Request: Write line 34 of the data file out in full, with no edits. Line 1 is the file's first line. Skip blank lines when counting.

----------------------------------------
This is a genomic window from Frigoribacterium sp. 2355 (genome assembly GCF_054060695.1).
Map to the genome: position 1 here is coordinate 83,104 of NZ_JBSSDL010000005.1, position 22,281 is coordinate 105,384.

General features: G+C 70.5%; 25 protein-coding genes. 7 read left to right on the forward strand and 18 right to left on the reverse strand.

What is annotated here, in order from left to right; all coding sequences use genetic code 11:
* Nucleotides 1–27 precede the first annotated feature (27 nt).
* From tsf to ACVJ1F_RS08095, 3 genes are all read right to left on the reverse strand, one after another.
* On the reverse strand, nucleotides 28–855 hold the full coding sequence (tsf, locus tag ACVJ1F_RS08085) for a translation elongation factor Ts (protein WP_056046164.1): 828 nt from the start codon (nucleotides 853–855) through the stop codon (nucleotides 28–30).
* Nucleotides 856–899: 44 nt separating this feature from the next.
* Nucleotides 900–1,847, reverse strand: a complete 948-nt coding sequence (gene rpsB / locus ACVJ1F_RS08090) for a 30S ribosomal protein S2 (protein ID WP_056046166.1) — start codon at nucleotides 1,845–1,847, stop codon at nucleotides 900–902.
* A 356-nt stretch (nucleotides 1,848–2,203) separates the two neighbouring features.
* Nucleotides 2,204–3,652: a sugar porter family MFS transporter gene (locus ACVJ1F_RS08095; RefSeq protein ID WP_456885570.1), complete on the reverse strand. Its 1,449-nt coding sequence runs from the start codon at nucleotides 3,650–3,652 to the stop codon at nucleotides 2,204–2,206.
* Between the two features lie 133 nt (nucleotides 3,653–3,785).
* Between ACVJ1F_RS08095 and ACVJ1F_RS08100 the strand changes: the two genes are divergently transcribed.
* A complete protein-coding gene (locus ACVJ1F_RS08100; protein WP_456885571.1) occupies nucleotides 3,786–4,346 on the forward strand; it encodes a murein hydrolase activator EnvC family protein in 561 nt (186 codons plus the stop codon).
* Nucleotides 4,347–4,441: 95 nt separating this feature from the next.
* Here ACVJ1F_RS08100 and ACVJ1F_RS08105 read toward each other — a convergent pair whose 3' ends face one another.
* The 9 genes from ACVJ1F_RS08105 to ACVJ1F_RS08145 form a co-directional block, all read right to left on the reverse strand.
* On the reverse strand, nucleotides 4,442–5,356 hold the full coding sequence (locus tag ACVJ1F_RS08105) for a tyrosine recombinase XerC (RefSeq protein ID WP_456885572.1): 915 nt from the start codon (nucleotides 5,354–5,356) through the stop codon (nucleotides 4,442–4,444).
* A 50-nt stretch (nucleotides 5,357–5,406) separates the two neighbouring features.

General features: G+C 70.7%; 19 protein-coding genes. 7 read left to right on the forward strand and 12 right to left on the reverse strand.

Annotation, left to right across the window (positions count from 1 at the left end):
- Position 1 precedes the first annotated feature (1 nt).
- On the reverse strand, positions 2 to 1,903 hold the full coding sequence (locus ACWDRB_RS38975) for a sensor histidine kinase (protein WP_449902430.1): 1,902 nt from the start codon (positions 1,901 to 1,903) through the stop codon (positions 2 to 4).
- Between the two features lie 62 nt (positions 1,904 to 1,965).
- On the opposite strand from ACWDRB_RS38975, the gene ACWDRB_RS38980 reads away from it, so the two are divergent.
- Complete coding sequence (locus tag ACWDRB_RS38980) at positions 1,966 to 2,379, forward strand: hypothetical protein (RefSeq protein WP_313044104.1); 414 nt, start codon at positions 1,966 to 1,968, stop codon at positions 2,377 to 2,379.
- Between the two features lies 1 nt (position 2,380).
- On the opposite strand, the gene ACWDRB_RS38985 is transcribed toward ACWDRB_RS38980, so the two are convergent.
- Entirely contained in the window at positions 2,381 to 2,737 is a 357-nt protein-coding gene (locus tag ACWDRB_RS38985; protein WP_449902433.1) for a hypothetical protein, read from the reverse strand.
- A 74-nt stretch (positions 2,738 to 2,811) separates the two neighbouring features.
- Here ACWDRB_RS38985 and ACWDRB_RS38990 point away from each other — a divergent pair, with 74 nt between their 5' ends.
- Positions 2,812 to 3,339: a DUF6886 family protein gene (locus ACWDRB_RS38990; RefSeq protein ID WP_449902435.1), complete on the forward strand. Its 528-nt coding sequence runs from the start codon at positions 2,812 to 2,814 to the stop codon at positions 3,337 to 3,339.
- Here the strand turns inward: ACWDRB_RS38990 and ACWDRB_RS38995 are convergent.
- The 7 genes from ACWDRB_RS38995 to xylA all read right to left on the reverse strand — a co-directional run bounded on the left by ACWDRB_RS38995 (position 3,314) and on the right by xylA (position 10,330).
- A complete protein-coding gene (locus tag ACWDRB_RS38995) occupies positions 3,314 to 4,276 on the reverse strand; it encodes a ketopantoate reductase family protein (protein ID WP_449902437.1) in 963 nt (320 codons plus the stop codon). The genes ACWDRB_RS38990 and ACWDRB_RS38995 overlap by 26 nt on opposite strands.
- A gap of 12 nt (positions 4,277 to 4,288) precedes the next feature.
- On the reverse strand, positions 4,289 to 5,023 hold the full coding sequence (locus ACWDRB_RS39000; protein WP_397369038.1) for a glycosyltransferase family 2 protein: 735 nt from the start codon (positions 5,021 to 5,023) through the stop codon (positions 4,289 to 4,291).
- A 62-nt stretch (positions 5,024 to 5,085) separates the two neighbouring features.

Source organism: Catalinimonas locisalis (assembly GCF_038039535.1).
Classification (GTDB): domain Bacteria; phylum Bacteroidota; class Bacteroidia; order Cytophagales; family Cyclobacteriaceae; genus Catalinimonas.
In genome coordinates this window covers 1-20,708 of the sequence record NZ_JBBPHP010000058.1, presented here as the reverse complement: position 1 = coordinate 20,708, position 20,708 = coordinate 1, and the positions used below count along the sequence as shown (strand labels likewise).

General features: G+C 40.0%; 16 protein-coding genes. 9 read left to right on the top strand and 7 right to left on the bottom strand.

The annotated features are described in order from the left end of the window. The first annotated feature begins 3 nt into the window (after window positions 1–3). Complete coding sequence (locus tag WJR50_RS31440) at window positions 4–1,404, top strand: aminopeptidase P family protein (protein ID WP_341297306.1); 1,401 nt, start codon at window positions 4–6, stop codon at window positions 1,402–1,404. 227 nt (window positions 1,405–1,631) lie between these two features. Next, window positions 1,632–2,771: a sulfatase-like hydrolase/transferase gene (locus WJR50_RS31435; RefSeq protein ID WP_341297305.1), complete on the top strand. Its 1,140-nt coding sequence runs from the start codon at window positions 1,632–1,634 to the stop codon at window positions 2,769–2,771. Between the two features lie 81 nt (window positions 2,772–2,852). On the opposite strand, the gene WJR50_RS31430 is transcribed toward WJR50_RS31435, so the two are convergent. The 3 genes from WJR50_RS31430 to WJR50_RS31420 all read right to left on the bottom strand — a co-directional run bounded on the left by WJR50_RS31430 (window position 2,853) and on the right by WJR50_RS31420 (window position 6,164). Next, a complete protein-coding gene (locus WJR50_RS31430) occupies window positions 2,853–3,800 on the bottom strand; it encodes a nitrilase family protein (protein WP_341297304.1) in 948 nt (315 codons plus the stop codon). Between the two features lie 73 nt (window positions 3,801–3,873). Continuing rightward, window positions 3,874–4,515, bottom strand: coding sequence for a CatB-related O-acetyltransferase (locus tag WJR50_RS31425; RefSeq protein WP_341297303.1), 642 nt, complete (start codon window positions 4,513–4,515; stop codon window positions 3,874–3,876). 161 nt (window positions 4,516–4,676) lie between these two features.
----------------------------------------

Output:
- The 7 genes from ACWDRB_RS38995 to xylA all read right to left on the reverse strand — a co-directional run bounded on the left by ACWDRB_RS38995 (position 3,314) and on the right by xylA (position 10,330).